What Has Happened to the Quality of Life in the Advanced Industrialized Nations?
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What Has Happened to the Quality of Life in the Advanced Industrialized Nations?

Edited by Edward N. Wolff

The contributors to this volume investigate to what extent welfare has increased in the United States over the postwar period and provide a rigorous examination of both conventional measures of the standard of living, as well as more inclusive indices. The chapters cover such topics as: race, home ownership and family structure; the status of children; the consumer price index; a historical perspective on the standard of living; worker rights and labor strength in advanced economies. In addition, they explore two economic systems delivering the goods – the free enterprise system of the United States and the European social welfare state. They then present international comparisons and highlight the relative advantages and disadvantages of these two systems.
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Chapter 8: Living Standard Potential and the Transmission of Advantage in Chile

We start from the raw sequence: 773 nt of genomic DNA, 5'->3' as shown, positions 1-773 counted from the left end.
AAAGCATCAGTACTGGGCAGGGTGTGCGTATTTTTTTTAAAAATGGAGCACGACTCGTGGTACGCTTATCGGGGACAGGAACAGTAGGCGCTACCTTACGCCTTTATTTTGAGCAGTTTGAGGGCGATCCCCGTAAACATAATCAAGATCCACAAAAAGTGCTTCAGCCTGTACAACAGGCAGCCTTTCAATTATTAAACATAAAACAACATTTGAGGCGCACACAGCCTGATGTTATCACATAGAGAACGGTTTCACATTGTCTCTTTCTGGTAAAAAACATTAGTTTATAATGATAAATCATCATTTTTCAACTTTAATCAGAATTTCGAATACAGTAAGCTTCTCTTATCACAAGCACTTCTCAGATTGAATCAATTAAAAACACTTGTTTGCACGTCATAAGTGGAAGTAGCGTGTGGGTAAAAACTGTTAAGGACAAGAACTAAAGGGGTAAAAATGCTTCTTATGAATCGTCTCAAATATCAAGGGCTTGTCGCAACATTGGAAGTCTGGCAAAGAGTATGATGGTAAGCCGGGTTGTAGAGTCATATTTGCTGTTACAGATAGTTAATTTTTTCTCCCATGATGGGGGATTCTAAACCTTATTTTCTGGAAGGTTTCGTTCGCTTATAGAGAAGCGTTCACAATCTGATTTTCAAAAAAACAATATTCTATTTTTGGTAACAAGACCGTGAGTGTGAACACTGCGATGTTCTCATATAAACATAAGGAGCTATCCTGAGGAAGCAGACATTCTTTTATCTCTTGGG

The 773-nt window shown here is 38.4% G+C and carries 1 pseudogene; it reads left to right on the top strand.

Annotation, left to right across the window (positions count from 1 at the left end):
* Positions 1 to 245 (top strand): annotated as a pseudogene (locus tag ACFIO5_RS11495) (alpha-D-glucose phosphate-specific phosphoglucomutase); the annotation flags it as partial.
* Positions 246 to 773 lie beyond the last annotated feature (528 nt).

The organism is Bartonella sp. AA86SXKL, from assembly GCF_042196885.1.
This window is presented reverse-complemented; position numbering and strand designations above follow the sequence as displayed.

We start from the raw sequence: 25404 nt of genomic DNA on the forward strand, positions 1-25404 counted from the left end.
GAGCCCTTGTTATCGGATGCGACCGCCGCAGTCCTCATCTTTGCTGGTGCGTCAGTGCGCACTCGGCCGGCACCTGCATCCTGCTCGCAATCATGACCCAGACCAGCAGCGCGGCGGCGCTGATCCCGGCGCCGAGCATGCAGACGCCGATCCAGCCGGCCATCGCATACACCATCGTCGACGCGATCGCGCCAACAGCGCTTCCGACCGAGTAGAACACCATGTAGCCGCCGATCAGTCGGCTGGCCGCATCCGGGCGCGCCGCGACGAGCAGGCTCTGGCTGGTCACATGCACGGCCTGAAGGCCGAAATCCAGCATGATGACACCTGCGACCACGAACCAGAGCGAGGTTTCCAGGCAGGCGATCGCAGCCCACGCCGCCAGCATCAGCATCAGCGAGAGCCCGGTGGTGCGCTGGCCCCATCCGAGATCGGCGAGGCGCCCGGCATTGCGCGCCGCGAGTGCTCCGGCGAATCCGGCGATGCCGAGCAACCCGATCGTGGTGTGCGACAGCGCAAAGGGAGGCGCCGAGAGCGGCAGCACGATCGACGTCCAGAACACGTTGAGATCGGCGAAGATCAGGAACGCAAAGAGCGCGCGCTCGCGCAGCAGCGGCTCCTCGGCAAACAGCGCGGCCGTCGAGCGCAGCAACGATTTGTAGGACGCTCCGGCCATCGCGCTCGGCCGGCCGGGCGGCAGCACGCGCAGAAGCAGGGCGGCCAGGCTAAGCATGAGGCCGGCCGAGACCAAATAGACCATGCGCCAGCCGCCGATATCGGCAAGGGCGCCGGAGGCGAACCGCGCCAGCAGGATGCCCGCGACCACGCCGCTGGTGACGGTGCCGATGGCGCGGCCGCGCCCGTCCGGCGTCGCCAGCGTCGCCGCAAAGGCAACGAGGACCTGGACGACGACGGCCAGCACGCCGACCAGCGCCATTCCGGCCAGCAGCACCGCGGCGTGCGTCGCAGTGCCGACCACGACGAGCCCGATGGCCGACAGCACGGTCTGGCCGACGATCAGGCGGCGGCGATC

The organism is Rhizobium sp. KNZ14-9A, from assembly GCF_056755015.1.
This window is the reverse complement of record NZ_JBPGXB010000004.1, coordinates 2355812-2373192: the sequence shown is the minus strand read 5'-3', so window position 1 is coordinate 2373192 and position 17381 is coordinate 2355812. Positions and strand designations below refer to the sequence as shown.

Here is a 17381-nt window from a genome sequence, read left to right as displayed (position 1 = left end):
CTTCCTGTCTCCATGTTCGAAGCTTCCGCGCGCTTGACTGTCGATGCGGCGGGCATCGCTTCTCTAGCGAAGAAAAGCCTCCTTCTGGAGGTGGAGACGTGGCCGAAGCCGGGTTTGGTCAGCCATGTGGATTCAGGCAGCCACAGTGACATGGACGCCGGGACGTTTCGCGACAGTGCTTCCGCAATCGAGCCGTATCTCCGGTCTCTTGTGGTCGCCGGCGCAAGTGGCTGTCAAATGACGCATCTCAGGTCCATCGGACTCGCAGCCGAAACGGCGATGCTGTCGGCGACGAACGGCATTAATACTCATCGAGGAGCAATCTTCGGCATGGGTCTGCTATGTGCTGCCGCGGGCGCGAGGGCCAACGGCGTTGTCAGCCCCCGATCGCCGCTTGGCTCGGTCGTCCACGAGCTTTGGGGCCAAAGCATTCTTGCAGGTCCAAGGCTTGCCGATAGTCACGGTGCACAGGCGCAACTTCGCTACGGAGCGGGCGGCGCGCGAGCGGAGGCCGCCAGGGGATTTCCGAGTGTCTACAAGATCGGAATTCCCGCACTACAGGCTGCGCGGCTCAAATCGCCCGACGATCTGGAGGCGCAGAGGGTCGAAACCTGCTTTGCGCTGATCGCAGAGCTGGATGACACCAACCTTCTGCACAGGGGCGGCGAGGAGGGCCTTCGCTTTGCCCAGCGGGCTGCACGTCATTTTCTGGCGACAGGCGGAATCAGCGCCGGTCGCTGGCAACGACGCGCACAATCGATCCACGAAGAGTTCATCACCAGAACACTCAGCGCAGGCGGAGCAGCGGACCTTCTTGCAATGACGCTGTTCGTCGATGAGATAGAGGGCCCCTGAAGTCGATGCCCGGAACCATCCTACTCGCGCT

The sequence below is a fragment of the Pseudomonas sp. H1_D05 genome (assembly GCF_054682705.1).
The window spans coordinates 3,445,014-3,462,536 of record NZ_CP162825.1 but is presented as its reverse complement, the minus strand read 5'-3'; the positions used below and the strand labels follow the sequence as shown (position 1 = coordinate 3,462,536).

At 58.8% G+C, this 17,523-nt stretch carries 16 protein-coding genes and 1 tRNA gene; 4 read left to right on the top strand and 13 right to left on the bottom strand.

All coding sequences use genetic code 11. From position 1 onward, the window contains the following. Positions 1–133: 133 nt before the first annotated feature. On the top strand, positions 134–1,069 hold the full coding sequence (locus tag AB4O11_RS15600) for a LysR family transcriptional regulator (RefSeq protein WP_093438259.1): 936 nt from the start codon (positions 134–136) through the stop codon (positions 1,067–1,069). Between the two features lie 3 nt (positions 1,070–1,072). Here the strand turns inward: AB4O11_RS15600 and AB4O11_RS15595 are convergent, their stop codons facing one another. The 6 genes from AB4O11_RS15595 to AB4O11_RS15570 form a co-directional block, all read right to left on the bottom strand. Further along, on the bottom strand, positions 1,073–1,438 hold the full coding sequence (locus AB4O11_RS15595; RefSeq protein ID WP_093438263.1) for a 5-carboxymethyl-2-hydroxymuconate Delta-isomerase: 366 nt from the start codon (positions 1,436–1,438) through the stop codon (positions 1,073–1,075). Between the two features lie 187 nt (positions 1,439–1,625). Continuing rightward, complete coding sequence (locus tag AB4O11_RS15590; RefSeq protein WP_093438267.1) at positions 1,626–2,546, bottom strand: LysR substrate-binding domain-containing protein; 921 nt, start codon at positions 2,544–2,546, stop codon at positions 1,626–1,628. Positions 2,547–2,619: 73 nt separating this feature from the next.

Seymour Spilerman and Florencia Torche


Seymour Spilerman and Florencia Torche* INTRODUCTION Attempts to understand the determinants of living standards and family well-being have frequently been cast, in recent years, in an asset development framework. This is the case with studies pertaining to the capabilities and functionings of poor households (for example, Sen 1987, 1993; Oliver and Shapiro 1995; Shapiro 2001), although an asset perspective – as distinct from a focus on income flows – has also received attention in assessments of the economic circumstance of working- and middle-class families (Inhaber and Carroll 1992; Wolff 1995; Ackerman and Alstott 1999). An emphasis on asset development and asset holdings, moreover, is a common theme in the literatures on family welfare in both developed and lessdeveloped countries, although the particular asset that is stressed is often different in the two literatures. In the United States the asset development literature has emphasized the accumulation of material resources: savings accounts, retirement funds, homes, and the like (Sherraden 1991; Edin 2001). As part of an antipoverty strategy, the goal of asset development formulations is to redirect welfare policy from a system of means-tested income supplements to a set of programs intended to reduce dependency and empower the poor to take responsibility for their lives. Current welfare policy is viewed as discouraging household savings and entrepreneurial activity, as well as future planning and investment calculations, since it makes the accumulation of even modest assets a reason for losing eligibility. Thus, the very behaviors and dispositions that are valued in middle-class culture and are...

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